Cost savings are evident when in-house staff who take the time and have the training to do so can spot a looming problem by sight (or sound), Daily says. “When issues are identified during daily checks or scheduled preventive maintenance, it is imperative to get them fixed properly right away.”

Daily advises against the seemingly thrifty notion of a quick patch job. “Rigging up workarounds can cause undue wear on the machine, which can lead to decreased efficiency and increased repair costs later.”

If a baler serves as the final processing step at a high-volume MRF that contains a bounty of sorting lines, screens and optical scanners, its maintenance becomes even more crucial, he says.

“The baler is the heart of a recycling system, and when the baler suffers from lack of proper maintenance, the entire system suffers, and in turn, the bottom line,” Daily says. “Properly maintained balers will allow the owner to control and rein in any operating costs.”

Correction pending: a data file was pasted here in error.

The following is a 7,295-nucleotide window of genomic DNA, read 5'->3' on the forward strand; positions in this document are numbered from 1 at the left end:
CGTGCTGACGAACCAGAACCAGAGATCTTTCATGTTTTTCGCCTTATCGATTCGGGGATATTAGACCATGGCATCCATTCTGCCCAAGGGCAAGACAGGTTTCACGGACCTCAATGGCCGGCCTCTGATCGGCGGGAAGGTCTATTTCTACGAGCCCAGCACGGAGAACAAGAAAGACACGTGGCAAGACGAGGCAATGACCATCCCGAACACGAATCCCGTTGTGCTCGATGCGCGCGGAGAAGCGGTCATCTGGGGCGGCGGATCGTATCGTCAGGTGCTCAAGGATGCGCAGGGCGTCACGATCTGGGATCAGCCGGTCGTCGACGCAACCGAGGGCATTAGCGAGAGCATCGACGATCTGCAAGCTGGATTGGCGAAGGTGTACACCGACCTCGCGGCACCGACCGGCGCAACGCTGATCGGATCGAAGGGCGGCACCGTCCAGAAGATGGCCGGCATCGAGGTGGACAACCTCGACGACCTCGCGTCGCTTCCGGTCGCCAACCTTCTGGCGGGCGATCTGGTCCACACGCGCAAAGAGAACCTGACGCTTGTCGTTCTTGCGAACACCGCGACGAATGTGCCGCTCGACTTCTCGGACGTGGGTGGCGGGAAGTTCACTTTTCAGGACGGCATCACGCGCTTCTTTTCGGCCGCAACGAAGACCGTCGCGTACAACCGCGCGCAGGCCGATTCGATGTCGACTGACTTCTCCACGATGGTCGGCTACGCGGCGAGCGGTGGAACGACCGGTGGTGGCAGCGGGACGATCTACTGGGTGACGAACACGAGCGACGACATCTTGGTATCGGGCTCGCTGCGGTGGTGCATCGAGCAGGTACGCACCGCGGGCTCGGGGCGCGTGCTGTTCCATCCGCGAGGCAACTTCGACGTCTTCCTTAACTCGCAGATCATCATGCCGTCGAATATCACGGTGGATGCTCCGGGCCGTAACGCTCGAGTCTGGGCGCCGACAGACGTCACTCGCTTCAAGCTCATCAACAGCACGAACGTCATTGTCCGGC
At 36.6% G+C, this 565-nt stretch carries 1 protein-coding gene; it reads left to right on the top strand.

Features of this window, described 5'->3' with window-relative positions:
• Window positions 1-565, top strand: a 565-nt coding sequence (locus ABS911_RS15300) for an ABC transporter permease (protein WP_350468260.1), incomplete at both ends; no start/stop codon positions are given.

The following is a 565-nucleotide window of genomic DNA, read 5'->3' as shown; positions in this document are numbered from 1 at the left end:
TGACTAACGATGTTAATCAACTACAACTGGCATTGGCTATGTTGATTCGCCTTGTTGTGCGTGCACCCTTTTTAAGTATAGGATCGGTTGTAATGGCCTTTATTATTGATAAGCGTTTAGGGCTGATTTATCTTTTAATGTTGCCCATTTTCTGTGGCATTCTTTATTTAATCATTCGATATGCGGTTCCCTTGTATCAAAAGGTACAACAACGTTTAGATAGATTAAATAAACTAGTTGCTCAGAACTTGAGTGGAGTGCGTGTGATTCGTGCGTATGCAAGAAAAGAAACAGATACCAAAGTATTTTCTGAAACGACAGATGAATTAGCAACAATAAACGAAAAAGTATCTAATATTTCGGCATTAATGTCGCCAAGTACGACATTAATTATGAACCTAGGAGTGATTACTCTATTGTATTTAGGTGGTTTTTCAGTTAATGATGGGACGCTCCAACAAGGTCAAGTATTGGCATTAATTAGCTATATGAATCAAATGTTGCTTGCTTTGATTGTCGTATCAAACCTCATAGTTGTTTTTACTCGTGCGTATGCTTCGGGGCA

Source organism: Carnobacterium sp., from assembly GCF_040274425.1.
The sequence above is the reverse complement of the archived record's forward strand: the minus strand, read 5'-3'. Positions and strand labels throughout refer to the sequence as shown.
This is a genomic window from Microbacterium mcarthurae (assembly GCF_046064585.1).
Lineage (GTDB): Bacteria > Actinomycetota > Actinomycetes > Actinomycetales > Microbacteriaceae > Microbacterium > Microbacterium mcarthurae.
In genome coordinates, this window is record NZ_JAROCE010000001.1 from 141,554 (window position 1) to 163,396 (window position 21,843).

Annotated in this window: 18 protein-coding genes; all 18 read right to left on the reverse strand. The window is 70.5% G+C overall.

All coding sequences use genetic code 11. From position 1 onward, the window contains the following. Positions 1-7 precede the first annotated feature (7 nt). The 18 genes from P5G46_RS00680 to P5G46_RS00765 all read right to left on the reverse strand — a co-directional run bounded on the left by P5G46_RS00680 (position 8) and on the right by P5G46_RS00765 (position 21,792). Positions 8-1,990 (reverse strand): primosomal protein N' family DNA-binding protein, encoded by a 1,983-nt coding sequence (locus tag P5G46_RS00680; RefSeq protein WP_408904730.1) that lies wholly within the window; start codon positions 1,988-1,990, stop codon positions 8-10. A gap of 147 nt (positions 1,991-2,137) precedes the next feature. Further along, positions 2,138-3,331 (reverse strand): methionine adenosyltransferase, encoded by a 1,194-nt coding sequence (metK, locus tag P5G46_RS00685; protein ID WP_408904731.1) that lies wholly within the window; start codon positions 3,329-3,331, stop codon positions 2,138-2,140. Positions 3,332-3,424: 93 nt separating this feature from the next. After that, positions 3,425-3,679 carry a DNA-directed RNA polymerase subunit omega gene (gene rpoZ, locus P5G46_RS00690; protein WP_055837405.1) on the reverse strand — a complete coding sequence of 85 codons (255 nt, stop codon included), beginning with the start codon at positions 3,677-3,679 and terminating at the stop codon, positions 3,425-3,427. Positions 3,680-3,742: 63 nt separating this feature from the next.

Daily says he has seen good maintenance practices create return on investment in the form of long baler life and preserving a saleable piece of used equipment if a facility outgrows its existing baler.

He warns, “A great baler that isn’t well-maintained could have to be replaced in three to five years.” Conversely, Daily says, “We’ve got customers with 30- to 40-year-old [Harris] HRB8 and HRB10 two-ram balers that are still processing great thanks to regular maintenance and relines.”

He concludes, “I can’t stress enough the importance of good maintenance. Maintaining a baler costs significantly less than replacing one. Properly maintained equipment lasts longer, is more efficient and has reduced downtime.”

This article originally appeared in the February issue of Recycling Today. The author is senior editor with Recycling Today and can be contacted via email at btaylor@gie.net.